1 Oscar Sheynin History of Statistics Berlin, 2012 ISBN 978-3 ...

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1 Oscar Sheynin History of Statistics Berlin, 2012 ISBN 978-3 ...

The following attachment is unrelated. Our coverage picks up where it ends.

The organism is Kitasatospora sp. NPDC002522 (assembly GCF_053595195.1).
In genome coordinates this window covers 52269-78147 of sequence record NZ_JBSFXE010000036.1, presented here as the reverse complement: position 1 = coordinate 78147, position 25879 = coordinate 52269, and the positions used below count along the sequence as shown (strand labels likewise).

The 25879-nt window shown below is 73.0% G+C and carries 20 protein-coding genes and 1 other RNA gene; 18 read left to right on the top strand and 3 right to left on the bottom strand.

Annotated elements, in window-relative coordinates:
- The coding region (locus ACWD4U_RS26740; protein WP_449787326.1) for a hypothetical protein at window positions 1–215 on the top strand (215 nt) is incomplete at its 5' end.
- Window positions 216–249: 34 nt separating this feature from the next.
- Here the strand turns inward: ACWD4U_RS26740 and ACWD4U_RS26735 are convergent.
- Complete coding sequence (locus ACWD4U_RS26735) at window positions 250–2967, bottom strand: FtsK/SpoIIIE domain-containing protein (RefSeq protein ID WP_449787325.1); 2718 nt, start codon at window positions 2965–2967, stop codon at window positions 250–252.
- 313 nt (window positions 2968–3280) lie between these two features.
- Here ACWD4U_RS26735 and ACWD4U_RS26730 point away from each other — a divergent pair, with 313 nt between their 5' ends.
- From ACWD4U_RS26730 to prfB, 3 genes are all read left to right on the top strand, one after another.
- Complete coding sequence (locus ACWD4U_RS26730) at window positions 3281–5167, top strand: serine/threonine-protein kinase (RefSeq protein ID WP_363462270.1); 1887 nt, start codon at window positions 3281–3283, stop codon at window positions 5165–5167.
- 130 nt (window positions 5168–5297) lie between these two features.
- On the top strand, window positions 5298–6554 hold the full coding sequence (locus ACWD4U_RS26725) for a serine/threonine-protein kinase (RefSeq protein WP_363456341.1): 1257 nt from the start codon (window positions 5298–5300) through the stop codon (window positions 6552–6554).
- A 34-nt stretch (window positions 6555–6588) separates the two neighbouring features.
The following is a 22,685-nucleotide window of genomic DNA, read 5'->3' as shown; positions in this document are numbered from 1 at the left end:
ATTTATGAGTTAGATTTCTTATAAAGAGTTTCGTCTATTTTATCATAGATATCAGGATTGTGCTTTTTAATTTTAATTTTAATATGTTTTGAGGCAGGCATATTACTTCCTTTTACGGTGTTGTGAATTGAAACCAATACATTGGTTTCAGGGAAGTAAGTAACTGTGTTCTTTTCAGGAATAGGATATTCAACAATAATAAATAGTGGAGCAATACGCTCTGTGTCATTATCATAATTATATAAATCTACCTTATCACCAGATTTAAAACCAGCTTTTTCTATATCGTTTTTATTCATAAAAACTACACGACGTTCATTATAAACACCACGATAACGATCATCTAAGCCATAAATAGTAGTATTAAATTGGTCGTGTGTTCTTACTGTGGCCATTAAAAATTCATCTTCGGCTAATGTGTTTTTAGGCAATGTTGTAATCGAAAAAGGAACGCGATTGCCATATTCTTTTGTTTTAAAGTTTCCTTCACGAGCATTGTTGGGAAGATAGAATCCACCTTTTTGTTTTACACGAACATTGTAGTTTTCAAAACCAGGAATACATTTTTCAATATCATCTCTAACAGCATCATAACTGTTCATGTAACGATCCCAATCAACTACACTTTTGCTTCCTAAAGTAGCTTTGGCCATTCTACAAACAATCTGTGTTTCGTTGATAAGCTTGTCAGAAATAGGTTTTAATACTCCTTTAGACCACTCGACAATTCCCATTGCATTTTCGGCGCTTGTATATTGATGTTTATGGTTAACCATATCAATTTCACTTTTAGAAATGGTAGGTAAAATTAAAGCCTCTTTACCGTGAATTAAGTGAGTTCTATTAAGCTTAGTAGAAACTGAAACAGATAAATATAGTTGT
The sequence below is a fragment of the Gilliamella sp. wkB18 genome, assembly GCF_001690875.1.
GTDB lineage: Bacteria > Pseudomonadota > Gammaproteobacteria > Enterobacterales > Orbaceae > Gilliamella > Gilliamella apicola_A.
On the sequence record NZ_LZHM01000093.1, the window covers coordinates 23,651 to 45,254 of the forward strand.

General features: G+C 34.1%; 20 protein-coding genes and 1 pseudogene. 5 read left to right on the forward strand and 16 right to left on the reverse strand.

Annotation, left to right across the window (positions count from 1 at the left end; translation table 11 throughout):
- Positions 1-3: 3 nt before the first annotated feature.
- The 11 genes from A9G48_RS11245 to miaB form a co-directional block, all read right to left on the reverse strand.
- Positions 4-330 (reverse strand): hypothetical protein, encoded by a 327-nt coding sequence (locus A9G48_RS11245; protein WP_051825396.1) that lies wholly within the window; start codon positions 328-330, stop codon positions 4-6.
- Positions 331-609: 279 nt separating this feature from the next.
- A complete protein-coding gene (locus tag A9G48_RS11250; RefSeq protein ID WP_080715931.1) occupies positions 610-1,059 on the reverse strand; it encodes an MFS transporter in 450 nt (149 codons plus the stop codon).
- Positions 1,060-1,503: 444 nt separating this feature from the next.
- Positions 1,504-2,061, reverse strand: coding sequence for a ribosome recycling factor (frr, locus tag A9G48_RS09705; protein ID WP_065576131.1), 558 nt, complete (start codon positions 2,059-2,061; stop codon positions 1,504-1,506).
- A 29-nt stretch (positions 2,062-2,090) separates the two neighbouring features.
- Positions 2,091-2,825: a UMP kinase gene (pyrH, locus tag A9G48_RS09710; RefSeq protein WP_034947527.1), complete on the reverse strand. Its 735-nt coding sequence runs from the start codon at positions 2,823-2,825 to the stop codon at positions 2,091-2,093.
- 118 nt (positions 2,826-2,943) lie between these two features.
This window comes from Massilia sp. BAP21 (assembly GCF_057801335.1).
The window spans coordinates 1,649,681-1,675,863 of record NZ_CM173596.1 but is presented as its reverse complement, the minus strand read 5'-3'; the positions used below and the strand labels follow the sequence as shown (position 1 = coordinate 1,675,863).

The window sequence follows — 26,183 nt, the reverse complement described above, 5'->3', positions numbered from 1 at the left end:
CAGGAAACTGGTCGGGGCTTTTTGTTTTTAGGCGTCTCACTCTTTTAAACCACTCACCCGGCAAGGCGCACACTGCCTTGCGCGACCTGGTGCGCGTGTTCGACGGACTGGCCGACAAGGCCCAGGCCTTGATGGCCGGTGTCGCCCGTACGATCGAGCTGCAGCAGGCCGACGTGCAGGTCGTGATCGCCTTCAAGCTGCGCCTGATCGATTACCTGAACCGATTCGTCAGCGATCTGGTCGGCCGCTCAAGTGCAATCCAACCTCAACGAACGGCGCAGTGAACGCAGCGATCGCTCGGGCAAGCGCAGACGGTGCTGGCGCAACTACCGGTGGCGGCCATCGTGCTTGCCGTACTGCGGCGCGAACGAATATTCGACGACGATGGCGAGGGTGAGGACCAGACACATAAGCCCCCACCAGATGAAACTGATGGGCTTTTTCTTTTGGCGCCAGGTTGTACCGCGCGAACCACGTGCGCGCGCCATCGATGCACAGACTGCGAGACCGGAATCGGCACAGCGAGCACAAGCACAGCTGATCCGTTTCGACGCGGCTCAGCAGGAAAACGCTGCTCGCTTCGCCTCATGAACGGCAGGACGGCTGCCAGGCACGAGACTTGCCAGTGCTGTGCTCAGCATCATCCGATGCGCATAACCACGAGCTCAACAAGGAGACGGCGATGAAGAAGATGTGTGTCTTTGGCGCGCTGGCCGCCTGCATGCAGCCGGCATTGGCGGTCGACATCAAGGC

A physician is a blind man armed with a club. He lifts it without knowingwho will he hit. If he hits the disease, he kills it; if he hits Nature, he killsNature.The physician most deserving to be consulted, is that who least believes inmedicine.All this is contained in the second edition of his book, but was written notlater than in 1783, the year of his death.Especially important was the study of prevention of smallpox(Condamine 1759, 1763, 1773; Karn 1931). Condamine (1759) listed theobjections against inoculation, both medical and religious. Indeed, anapproval from theologians was really needed. White (1896/1898) describedthe warfare of science with theology and included (vol. 2, pp. 55 – 59)examples of fierce opposition to inoculation (and, up to 1803, to vaccinationof smallpox). Many thousands of Canadians perished in the mid-19 th centuryonly because, stating their religious belief, they had refused to be inoculated.White distinguished between theology, the opposing force, and practicalreligion. Condamine (1773) included his correspondence, in particular withDaniel Bernoulli, to whom he had given the data on smallpox epidemicswhich the latter used in his research.Karn began her article by stating thatThe method used in this paper for determining the influence of the deathratesfrom some particular diseases on the duration of life is based onsuggestions which were made in the first place by Daniel Bernoulli.Daniel Bernoulli (1766) justified inoculation. That procedure, however,spread infection, was therefore somewhat dangerous for the neighbourhoodand prohibited for some time, first in England, then in France. Referring tostatistical data, but not publishing it, Bernoulli introduced necessarily crudeparameters of smallpox epidemics and assumed that the inoculation itselfproved fatal in 0.5% of cases. He formed and solved the appropriatedifferential equation and thus showed the relation between the age, thenumber of people of the same age, and of those of them who had notcontacted smallpox. Also by means of a differential equation he derived asimilar formula for a population undergoing inoculation. It occurred thatinoculation lengthened the mean duration of life by 3 years and 2 monthsand was therefore extremely useful. Vaccination, the inestimable discoveryby Jenner, who had thereby become one of the greatest benefactors ofmankind (Laplace 1814/1995, p. 83),was introduced at the end of the 18 th century. Its magnificent final successhad not however ruled out statistical studies. Simon (1887, vol. 1, p. 230)concluded that only comprehensive national statistics could duly compare itwith inoculation.D’Alembert (1761; 1768c) criticized Daniel Bernoulli, see Todhunter(1865, pp. 265 – 271, 277 – 278 and 282 – 286). Not everyone will agree, heargued, to lengthen his mean duration of life at the expense of even a lowrisk of dying at once of inoculation; then, moral considerations were alsoinvolved, as when inoculating children. Without denying the benefits of thatprocedure, D’Alembert concluded that statistical data on smallpox should becollected, additional studies made and that the families of those dying of51

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